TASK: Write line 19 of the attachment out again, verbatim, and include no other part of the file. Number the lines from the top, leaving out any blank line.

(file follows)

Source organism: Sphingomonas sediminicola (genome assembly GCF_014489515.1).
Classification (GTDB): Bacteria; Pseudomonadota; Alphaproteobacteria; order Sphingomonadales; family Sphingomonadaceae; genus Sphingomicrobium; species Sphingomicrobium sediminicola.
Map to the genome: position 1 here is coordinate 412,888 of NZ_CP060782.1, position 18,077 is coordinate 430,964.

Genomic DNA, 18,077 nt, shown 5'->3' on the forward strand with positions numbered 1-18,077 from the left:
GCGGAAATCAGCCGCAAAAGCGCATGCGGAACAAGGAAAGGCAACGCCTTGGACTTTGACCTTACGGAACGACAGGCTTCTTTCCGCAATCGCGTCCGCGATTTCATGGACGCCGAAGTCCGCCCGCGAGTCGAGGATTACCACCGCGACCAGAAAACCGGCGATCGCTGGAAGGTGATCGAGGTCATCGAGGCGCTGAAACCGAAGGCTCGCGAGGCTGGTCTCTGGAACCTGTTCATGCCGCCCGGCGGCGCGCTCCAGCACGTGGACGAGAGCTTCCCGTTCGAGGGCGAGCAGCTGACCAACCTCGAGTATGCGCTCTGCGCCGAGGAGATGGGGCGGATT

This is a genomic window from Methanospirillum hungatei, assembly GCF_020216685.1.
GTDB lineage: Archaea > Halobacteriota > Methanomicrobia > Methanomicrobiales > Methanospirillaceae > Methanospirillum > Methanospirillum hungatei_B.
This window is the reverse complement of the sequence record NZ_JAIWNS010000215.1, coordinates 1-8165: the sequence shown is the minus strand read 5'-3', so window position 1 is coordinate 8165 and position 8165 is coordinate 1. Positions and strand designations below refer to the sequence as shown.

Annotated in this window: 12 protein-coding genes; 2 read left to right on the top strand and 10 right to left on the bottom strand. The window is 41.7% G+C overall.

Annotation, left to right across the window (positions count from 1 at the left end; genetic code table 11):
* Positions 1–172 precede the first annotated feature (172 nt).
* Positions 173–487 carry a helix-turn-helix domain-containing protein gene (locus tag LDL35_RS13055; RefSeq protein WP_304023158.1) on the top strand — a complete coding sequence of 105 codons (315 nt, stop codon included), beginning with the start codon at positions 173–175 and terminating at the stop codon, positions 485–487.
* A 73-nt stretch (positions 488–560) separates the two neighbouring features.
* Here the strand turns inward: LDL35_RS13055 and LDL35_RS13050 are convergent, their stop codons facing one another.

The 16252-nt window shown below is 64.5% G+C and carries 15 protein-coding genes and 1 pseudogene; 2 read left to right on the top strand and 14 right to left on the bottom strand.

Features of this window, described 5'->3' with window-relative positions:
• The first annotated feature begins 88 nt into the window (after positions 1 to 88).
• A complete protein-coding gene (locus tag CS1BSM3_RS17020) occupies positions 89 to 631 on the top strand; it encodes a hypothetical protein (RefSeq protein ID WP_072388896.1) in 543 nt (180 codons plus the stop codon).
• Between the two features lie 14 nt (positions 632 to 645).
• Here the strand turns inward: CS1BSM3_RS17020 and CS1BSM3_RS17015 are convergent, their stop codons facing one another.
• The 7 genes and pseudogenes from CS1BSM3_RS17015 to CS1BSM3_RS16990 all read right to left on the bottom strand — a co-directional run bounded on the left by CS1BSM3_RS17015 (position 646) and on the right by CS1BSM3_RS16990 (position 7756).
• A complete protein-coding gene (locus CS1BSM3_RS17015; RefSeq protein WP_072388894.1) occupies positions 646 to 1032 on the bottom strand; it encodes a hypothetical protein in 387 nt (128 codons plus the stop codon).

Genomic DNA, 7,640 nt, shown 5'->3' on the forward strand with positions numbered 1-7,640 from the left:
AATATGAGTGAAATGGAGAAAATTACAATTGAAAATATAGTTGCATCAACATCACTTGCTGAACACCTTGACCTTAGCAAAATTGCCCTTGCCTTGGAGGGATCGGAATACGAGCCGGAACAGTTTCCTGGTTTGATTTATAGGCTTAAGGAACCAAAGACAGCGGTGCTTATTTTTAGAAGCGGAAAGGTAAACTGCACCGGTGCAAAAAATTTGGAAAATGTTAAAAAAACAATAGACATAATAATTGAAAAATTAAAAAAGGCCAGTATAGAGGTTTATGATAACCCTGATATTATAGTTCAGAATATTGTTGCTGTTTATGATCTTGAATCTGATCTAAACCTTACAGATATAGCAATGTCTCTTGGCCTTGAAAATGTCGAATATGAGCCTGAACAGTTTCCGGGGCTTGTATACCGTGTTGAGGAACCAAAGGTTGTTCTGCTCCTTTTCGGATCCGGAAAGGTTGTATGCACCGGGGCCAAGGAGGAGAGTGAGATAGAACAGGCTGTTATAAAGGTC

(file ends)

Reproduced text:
• Between the two features lie 14 nt (positions 632 to 645).